DUBAI: Iran agreed to release four American-Iranian dual nationals from Tehran’s Evin prison under a prisoner exchange deal between Tehran and Washington, its mission to the United Nations said on Thursday.
“Under the deal mediated by a third country, five Iranians jailed in the United States will be released and Iran’s frozen funds in South Korea will be unblocked and transferred to Qatar,” it said, according to state news agency IRNA.
Five Iranian nationals will be released from US prisons as well.
Earlier, Iran moved five Americans from jail to house arrest, officials and family members said on Thursday, in the first step of a delicate deal.
The next step would be transfer of Iran’s $6bn frozen in South Korea to a special account administered in Qatar
The progress on the prisoners — one of them detained for nearly eight years — comes after quiet, exhaustive diplomacy between the longtime adversaries whose separate talks on restoring a nuclear deal broke down.
Sources familiar with the negotiations said that the next step would be the transfer of $6 billion frozen in South Korea to a special account administered in Qatar which Iran could use for humanitarian purchases such as food and medicine. If all goes as planned, the prisoners could leave Iran sometime in September, one source said.
Four of the prisoners — Siamak Namazi, Emad Sharqi and Morad Tahbaz, and another who preferred to remain anonymous — were taken on Thursday out of Tehran’s notorious Evin prison, a day after President Joe Biden’s administration informed their families of a breakthrough in talks.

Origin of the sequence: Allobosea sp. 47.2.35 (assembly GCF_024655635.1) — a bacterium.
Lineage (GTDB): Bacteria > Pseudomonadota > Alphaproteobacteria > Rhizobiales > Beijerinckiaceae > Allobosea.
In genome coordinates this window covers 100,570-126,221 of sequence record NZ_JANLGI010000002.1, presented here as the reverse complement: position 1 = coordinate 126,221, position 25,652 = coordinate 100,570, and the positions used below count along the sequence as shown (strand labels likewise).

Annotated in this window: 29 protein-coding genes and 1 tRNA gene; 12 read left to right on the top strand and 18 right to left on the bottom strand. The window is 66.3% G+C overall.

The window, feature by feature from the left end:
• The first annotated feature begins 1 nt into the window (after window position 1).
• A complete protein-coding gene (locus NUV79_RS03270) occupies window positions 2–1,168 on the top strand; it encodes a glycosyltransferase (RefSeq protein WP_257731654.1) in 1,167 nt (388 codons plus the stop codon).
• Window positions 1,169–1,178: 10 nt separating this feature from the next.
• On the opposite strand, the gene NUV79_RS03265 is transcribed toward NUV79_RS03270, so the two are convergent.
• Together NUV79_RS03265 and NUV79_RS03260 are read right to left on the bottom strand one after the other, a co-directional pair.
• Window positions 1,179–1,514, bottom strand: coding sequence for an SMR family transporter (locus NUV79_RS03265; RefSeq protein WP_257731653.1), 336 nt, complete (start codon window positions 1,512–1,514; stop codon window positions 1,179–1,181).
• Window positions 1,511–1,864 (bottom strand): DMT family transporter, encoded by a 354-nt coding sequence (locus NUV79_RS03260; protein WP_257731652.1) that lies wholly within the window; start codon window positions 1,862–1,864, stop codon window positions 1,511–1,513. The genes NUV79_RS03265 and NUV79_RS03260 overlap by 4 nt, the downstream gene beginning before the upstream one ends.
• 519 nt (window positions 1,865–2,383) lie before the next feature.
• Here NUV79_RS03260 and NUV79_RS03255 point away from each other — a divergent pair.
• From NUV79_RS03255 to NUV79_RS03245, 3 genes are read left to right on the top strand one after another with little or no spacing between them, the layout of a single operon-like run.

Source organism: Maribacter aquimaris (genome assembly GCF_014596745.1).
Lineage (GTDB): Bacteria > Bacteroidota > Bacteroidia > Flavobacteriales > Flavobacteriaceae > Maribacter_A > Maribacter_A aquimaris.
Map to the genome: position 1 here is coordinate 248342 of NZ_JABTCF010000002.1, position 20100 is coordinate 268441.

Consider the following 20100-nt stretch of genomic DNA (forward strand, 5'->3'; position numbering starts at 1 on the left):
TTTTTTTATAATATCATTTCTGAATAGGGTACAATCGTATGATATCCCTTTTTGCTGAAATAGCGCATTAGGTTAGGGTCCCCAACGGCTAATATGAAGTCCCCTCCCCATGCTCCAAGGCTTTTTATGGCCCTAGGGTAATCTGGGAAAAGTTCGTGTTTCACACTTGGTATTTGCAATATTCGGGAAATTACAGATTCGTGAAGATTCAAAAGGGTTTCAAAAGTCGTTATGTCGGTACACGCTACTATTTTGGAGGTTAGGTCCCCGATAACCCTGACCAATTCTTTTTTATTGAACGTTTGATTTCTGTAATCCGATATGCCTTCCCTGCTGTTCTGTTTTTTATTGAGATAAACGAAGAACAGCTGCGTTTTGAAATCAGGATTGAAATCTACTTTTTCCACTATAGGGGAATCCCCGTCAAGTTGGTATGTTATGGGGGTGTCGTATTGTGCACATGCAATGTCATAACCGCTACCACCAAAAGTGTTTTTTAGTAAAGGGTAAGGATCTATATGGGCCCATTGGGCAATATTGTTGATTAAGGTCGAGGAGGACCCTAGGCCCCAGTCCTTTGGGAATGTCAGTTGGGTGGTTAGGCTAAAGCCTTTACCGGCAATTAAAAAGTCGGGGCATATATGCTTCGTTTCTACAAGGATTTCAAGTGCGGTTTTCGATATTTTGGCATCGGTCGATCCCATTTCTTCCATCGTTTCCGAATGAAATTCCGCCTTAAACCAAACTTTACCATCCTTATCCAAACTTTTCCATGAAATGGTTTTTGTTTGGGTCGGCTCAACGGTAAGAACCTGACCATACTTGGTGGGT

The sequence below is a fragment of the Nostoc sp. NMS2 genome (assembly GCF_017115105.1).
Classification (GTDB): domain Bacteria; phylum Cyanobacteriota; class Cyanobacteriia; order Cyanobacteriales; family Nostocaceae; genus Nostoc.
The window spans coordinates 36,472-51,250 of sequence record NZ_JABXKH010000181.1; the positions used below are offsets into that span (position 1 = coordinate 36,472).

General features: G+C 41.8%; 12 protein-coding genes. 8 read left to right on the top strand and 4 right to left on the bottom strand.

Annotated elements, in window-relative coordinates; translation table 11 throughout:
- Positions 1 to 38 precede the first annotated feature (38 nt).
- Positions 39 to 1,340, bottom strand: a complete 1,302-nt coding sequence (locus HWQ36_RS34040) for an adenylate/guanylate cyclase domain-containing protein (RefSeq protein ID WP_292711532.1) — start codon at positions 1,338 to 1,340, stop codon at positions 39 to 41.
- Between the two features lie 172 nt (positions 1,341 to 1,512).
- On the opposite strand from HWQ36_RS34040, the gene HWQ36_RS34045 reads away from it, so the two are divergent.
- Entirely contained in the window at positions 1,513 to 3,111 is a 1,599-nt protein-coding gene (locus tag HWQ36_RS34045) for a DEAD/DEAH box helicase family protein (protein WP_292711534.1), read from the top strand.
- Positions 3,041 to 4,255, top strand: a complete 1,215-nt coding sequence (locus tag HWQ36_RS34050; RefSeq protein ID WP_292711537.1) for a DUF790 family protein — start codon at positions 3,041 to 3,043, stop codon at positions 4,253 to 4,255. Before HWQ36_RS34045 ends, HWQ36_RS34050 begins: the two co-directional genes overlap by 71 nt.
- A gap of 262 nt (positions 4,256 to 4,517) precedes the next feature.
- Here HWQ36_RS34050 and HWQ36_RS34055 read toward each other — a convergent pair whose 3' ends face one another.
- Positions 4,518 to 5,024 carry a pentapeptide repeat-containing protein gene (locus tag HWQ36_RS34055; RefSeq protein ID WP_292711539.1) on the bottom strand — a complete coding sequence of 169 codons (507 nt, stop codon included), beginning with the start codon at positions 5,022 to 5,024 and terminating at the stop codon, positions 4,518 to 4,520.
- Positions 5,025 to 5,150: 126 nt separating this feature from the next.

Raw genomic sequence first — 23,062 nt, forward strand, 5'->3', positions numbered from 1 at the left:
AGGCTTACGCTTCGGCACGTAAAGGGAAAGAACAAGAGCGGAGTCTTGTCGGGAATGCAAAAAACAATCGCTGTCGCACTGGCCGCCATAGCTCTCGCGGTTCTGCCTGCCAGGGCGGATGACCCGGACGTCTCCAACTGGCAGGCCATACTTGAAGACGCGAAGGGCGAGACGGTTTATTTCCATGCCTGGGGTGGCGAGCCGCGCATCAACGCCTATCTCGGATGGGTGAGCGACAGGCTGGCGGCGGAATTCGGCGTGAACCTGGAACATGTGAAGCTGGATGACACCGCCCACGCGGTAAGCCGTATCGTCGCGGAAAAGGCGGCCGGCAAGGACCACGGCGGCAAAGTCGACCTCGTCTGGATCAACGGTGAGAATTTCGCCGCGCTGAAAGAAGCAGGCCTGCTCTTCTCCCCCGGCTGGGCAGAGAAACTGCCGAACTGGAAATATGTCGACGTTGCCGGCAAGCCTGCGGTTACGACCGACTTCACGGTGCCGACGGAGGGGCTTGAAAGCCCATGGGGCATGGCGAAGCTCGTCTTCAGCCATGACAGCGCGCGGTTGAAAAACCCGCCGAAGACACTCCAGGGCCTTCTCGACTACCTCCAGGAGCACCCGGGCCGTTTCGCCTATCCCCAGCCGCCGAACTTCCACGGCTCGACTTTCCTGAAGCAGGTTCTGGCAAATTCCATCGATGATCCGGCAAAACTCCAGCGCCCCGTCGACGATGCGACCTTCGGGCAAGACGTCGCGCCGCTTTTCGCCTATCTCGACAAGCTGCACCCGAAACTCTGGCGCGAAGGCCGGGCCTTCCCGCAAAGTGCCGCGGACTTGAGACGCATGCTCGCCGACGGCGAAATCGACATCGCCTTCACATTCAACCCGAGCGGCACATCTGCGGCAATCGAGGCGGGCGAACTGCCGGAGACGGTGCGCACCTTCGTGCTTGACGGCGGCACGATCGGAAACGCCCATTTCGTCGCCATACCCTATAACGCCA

The four were escorted to a hotel where they will remain held under guard by Iranian officials, a lawyer for one of the prisoners said. Sources said that a fifth American, a woman, was also part of the discussions and had already been moved in recent weeks to house arrest.
“While this is a positive change, we will not rest until Siamak and others are back home; we continue to count the days until this can happen,” Babak Namazi, Siamak’s brother, said in a statement.
A spokeswoman for the US National Security Council called the release to house arrest “an encouraging step” but said Iran should never have arrested the five Americans.
“Of course, we will not rest until they are all back home in the United States,” said the spokeswoman, Adrienne Watson. “Negotiations for their eventual release remain ongoing and are delicate,” she said.
A lawyer for the Namazi family, Jared Genser, also welcomed the step but cautioned: “This is at best the beginning of the end and nothing more.”
Neither government has publicly disclosed details of the impending agreement. But a source said discussions centered on the unblocking of the $6bn in Iranian funds frozen in South Korea.
Tehran earned the money from oil sales but Seoul blocked the funds to comply with US sanctions imposed under former president Donald Trump.
While stressing that the arrangement was not final, the source said Iran would be allowed to use the money administered by Qatar for non-sanctionable trade.
Former president Barack Obama faced criticism from his Republican opponents for sending $400 million in cash as he secured the release of a previous batch of prisoners.
Published in Dawn, August 11th, 2023